The speaker continues his jaunt, describing his walk as "wander[ing] in my play." He considers himself to be in the act of playing, as an innocent child would do. He alights in a "faerie field," where he "stop[s] to muse" and "rejoice."

It is at this juncture of place and time that he feels as if he "heard a Voice!" The profundity of his hearing this "Voice" is communicated by the capitalization of the "v" and the exclamation mark ending the sentence. The speaker is emphatically implying that he knows it is God’s voice—the voice of the Divine becomes audible to this joyful, innocent, aware speaker.

Third Stanza: Flowers of a Mystical Nature

The speaker then reports on the beauty of the flowers that were growing in that field. Not only did they possess "wondrous hues," they were "perfumed" with a fragrance that seemed to warm and lighten the heart, and they "did yield / Delicious joys undreamed."

These flowers possess a mystical nature because the speaker’s inner vision is capable of seeing their inner nature as well as their outer beauty. This speaker’s vision can penetrate to the divine essence that these flowers embody.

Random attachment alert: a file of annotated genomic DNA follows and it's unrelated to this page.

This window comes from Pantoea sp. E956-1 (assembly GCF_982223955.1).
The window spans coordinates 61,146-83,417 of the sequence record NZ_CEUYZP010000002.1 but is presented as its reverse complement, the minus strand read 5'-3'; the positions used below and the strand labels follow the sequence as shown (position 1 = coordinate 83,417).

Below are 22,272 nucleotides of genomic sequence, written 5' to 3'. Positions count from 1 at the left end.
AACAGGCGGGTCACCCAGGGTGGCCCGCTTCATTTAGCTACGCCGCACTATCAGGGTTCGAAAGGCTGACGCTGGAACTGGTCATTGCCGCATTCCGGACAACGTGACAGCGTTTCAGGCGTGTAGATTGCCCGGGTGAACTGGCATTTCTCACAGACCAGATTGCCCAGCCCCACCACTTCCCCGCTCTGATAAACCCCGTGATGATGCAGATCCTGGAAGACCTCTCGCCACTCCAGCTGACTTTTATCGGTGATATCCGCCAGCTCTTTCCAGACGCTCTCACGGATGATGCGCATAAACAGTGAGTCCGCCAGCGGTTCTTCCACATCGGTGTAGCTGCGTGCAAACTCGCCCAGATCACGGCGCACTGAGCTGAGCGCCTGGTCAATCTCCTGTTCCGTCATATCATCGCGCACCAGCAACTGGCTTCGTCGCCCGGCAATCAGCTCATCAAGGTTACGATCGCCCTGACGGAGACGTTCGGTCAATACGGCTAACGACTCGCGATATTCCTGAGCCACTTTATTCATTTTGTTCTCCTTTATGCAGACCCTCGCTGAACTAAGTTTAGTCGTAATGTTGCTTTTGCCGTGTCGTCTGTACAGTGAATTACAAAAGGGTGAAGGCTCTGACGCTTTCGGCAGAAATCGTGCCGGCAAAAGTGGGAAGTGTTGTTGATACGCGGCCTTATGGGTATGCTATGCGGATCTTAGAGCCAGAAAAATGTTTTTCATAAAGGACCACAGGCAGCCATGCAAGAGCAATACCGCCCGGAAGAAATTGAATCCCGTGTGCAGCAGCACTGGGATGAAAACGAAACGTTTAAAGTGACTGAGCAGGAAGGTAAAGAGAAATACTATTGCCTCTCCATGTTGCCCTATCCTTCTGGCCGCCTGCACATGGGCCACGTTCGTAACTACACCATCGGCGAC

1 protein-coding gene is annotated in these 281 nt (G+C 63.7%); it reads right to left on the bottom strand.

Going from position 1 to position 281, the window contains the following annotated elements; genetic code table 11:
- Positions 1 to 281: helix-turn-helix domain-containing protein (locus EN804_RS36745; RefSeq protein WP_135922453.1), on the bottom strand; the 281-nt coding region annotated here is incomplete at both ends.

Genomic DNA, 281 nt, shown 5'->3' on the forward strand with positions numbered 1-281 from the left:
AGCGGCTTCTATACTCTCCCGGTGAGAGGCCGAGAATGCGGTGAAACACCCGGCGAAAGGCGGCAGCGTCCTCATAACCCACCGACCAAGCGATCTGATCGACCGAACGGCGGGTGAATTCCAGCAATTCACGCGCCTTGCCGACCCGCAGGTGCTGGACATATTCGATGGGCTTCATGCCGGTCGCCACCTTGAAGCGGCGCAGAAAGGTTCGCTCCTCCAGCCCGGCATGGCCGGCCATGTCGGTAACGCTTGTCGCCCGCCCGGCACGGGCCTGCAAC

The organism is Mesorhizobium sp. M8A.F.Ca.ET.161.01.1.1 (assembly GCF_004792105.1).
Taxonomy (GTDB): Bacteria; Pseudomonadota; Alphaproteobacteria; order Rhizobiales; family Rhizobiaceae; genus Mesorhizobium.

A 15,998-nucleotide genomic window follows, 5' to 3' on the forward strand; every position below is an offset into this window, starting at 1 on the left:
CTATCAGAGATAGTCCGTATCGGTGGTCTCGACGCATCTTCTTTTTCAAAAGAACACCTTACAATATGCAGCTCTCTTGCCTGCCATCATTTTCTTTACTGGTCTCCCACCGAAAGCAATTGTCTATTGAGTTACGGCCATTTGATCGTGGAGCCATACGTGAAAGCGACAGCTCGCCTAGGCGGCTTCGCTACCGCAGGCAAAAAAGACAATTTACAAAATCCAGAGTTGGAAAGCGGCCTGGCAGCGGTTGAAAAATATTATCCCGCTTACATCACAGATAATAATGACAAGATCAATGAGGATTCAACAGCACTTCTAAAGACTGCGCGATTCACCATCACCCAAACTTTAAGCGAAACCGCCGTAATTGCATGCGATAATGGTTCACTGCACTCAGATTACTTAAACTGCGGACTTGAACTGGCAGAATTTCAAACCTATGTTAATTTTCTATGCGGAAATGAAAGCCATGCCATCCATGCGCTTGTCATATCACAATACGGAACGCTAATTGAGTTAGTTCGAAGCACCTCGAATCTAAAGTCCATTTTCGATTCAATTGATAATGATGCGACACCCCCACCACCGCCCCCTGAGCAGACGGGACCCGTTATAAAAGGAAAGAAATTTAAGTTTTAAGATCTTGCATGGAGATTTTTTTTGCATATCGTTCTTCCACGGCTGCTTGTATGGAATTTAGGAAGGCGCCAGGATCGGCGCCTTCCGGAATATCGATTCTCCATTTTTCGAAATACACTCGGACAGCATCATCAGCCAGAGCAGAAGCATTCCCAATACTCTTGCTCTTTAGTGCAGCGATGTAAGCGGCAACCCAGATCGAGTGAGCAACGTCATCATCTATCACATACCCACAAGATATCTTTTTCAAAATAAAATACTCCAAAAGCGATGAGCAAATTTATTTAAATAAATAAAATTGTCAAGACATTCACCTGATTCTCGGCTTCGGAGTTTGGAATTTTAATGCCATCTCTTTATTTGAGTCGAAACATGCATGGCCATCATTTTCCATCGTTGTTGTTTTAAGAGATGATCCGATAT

Fourth Stanza: Blissful Observance of Nature

The beauty of the flowers parallels the beauty of the soul. Their outward luster, which is covered with a "thin bright veiling," corresponds to the soul’s "blossom-scented feelings." The speaker’s soul awareness allows him to see deeply into the mystery of creation. He understands the relationship between his own soul and the souls of flowers, trees, and all other divinely created phenomena.

In the speaker's moment of utter blissful observance of nature, coupled with the earlier "Voice!" that he heard, he experiences "a fitful flash," which he calls "Some Glistening Presence." Earlier, he heard the Divine voice, and now he sees the Divine’s glowing being.

Fifth Stanza: State of Grace

Finally, the speaker reports that in this state of grace, he stood upon his "tiptoe"—and simply went on "listening, watching." He poured out his heart in prayer and again continued, "listening, watching."

Biographical Sketch of Paramahansa Yogananda

The great guru/poet Paramahansa Yogananda was born on January 5, 1893, in Gorakhpur, India. His name at birth was Mukunda Lal Ghosh. Always a spiritually advanced child, at age 17, he met his guru, Swami Sri Yukteswar, under whose guidance he flourished and became the spiritual giant and sacred engine that leads souls back to their eternal abode in the arms of the Divine Creator.

Paramahansa Yogananda came to the United States in 1920 to speak in Boston at the International Congress of Religious Liberals. His speech was so well received that he quickly gathered a following. By 1925, his organization, Self-Realization Fellowship, was well established with the purpose of disseminating his teachings of yoga. He has come to be known as the “Father of Yoga in the West.”

For a more thorough overview of the great guru's life, please visit Paramahansa Yogananda’s Biography on the Self-Realization Fellowship Web site. And for an in-depth portrayal, you may want to consult his classic work, Autobiography of a Yogi.

© 2017 Linda Sue Grimes